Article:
>
>
>
>  > On May 9, 2018, at 2:18
PM, Bill
>
>  Berle <victorbravo(at)sbcglobal.net>
>
>  wrote:
>
>  >
>
>  > --> Kolb-List
message posted
>
>  by: Bill Berle <victorbravo(at)sbcglobal.net>
>
>  >
>
>  > I have been pulling out
what's
>
>  left of my hair over this
issue. I really don't want
> to
>
>  quit, I LIKE the Kolb
airframe and it will fit my mission
>
>  well. I like the HKS fuel
economy and improved
> reliability.
>
>  I just wound up with the
wrong gearbox on it and cannot
>
>  afford to change it.
>
>  >
>
>  > What I have learned
thus far is:
>
>  >
>
>  > 1) My 3.47 to 1 gearbox
really
>
>  wants to swing a larger
propeller than what is
>
>  actually  "correct" for
the height of the
> thrust line
>
>  on the Kolb airframe.
>
>  >
>
>  > 2) Turning the gearbox
upwards
>
>  will solve the prop diameter
problem, but it creates a
>
>  thrust line that is higher
than the Kolb factory thinks
> is
>
>  advisable.
>
>  >
>
>  > 3) I could easily go to
a 4 or 5
>
>  blade propeller, solves the
gearbox AND thrust line
>
>  problems, but that
interferes with folding the wings.
>
>  >
>
>  > I have considered many
possible
>
>  solutions or "work-arounds"
:
>
>  >
>
>  > 1) Get a 5 blade
propeller and
>
>  remove it after every
flight, which would allow ALL of
> the
>
>  problems to be solved, at
the cost of additional time and
>
>  effort every time I fly.
This will cost the least of all
> the
>
>  "solutions".
>
>  >
>
>  > 2) Remove the wings
after every
>
>  flight instead of folding
the wings. This allows a 5
> blade
>
>  propeller to be used but
adds complexity and requires me
> to
>
>  build a complicated ground
fixture to allow the wings to
> be
>
>  removed and installed by
myself alone.
>
>  >
>
>  > 3) Make a folding
propeller, like
>
>  the electric R/C model
gliders have, where the blades
> fold
>
>  rearward. This solves all of
the problems, no complex
> ground
>
>  equipment, but designing and
manufacturing such a
> propeller
>
>  will be prohibitvely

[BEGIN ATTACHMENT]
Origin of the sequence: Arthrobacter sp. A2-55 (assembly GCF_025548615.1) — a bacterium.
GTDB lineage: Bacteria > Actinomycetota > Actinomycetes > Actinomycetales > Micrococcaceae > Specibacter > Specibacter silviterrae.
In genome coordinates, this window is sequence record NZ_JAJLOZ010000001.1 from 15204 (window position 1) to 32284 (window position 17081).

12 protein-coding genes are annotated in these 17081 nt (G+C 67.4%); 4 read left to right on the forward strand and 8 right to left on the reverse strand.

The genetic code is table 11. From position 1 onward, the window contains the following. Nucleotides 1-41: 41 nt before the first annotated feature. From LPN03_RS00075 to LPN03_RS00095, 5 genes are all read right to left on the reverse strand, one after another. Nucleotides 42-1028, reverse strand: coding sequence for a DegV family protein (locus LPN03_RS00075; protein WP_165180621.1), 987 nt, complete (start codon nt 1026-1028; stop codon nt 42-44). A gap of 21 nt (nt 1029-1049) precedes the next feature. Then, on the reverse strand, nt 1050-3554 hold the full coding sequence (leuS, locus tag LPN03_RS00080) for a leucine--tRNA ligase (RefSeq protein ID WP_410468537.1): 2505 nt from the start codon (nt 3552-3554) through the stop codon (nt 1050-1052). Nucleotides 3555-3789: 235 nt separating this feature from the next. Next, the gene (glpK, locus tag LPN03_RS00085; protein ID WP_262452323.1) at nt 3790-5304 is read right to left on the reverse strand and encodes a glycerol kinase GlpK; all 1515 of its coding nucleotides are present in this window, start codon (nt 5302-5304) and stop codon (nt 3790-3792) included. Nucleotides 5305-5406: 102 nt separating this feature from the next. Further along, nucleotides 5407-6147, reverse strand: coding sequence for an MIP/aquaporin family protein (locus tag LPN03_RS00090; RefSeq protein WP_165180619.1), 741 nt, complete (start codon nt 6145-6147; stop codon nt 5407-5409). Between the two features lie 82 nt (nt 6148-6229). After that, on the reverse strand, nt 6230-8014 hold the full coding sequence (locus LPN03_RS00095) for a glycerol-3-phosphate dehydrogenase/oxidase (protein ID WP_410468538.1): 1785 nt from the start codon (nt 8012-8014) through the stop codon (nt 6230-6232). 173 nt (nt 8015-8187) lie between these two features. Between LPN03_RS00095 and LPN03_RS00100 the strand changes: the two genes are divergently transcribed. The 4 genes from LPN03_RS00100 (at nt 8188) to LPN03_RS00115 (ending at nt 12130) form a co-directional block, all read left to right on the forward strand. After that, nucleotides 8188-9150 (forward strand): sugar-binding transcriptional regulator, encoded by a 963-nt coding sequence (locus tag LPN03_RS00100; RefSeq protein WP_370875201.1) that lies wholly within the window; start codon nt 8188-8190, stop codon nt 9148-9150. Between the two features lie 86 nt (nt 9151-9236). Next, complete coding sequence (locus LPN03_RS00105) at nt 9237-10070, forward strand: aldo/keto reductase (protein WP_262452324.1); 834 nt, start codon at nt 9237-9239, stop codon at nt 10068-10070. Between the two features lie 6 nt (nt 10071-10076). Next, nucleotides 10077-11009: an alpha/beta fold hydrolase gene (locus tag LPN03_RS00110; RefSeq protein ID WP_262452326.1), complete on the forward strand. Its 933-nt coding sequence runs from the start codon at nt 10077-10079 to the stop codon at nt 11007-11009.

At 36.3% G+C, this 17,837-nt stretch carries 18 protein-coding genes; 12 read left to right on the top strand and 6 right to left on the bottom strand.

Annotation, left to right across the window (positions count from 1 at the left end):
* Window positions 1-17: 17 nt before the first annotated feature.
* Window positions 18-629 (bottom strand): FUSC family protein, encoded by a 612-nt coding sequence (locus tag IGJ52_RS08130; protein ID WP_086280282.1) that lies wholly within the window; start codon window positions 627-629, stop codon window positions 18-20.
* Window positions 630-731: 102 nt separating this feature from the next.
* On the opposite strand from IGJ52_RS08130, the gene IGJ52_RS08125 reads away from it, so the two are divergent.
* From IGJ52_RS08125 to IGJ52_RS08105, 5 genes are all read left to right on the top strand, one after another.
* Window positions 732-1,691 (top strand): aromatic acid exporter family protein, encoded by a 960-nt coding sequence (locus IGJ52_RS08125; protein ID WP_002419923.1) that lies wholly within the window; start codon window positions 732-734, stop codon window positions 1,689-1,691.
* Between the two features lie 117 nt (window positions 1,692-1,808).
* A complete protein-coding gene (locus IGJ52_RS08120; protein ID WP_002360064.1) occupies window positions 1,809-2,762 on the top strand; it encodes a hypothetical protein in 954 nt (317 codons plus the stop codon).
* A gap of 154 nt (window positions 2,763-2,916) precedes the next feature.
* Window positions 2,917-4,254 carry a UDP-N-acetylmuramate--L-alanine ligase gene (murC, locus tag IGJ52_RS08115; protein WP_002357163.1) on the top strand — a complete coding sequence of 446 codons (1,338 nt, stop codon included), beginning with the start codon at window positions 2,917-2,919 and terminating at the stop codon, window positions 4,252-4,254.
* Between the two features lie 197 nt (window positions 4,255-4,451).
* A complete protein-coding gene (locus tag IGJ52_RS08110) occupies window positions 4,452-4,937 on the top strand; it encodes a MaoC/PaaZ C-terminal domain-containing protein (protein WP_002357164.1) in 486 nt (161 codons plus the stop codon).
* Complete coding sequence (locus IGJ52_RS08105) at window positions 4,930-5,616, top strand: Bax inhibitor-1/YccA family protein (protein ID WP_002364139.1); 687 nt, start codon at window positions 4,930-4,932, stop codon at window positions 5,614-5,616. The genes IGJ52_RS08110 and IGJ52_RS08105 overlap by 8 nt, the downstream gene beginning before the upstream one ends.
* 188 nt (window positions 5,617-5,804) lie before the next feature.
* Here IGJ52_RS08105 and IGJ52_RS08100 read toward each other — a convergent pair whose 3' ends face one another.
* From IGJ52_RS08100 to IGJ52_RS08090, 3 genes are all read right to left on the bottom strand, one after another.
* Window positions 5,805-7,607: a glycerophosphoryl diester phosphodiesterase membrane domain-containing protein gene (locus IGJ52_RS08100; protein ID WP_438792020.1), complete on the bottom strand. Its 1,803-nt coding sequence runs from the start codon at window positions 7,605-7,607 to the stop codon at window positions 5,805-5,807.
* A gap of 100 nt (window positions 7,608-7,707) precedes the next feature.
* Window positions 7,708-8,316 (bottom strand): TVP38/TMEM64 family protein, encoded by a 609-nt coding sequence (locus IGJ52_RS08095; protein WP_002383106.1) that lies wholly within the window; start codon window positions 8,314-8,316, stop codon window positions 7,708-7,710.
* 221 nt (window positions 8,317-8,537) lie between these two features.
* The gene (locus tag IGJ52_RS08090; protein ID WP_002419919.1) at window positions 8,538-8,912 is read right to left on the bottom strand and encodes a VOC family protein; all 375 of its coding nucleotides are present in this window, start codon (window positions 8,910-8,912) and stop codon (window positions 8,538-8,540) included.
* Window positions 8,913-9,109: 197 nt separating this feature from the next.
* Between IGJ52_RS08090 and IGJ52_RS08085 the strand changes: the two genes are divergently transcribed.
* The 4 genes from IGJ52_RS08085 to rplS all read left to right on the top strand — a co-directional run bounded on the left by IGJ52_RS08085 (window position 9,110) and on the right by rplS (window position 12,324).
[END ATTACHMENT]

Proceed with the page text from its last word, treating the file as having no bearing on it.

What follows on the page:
expensive.
>
>  >
>
>  > 4) Buy another gearbox
from HKS.
>
>  This is the best solution
mechanically, but I cannot
> afford
>
>  it.
>
>  >
>
>  > 5) Turn the gearbox
upwards,
>
>  install the right propeller,
and live with the possibly
>
>  dangerous or funky flight
handling of the airplane.
>
>  >
>
>  > Any
other/better/wiser/workable
>
>  ideas from the Kolb List are
very very welcome!
>
>  >
>
>  >
>
>  >
>
>  >
>
>  > Bill Berle
>
>  > www.ezflaphandle.com
> -
>
>  safety & performance
upgrade for light aircraft
>
>  > www.grantstar.net 

>
>        -
winning proposals for non-profit and
>
>  for-profit entities
>
>  >
>
>  >
>

--------------------------------------------
>
>  > On Wed, 5/9/18, George
Helton
>
>  <gdhelton(at)gmail.com>
>
>  wrote:
>
>  >
>
>  > Subject: Re: Kolb-List:
Re: High
>
>  Thrust Line Question
>
>  > To: kolb-list(at)matronics.com
>
>  > Date: Wednesday, May 9,
2018, 9:39
>
>  AM
>
>  >
>
>  > --> Kolb-List
message posted
>
>  by: George
>
>  > Helton <gdhelton(at)gmail.com>
>
>  >
>
>  > Well Bill, thanks for
bringing up
>
>  the
>
>  > topic. I replaced my
little Rotax
>
>  377 with new low rpm Hirth
>
>  > 2702 over the winter. I
really
>
>  hadn’t measured the
>
>  > distance between the
prop hub and
>
>  boom tube. You sparked my
>
>  > interest so I stopped
by my hanger
>
>  this morning to check it
>
>  > out. The Hirth uses a
G50 gearbox
>
>  with 2:29 to 1 ratio.
>
>  > which translates to
2400 rpm prop
>
>  speed (at) the engine’s
>
>  > max. HP rpm of 5500rpm.

>
>  > Anyway, it measures
35.5 inches.
>
>  This
>
>  > is on a Kolb original
Firestar. I
>
>  did have to move the
>
>  > engine forward 2.625”
to
>
>  compensate for the extra
weight
>
>  > of the new gear box. I
went with a
>
>  64” 3 blade Powerfin
>
>  > prop set at 6.4 degrees
of pitch.
>
>  This setup gives me 3.5”
>
>  > of clearance from the
boom tube.
>
>  Thanks for inspiring me to
>
>  > check it out. 
I’m sure
>
>  there is a good combination
>
>  > of prop out there for
an HKS.
>
>  > George Helton
>
>  > 1986 Firestar, FS100
>
>  > 14GDH
>
>  > Mesick, Michigan
>
>  > gdhelton(at)gmail.com
>
>  >
>
>  > Sent from my iPhone
>
>  >
>
>  >> On May 8, 2018, at
11:08 PM,
>
>  Bill
>
>  > Berle <victorbravo(at)sbcglobal.net>
>
>  > wrote:
>
>  >>
>
>  >> --> Kolb-List
message
>
>  posted
>
>  > by: Bill Berle <victorbravo(at)sbcglobal.net>
>
>  >>
>
>  >> Everybody THANK YOU
for
>
>  taking
>
>  > time for this
discussion.
>
>  >>
>
>  >> I spoke to the Kolb
factory
>
>  today
>
>  > by phone, and went out
to the
>
>  local UL flying field to
see
>
>  > an HKS engine run.
>
>  >>
>
>  >> Duane and Bryan at
Kolb were
>
>  asked
>
>  > one specific question
by me:
>
>  What is the maximum
>
>  > number of inches
allowable or
>
>  advisable between the
center
>
>  > of the propeller and
the top of
>
>  the tailboom?
>
>  >>
>
>  >> Bryan said that 36
inches is
>
>  about
>
>  > standard for a "normal"
Firestar,
>
>  and he would not want to
>
>  > fly an airplane with
that distance
>
>  raised to 39 or 40
>
>  > inches.
>
>  >>
>
>  >> I went back to my
hangar and
>
>  > measured, and the
distance on my
>
>  Firestar would be over 40
>
>  > or 41 inches if I
turned the
>
>  gearbox upward. So if the
Kolb
>
>  > factory owner says 40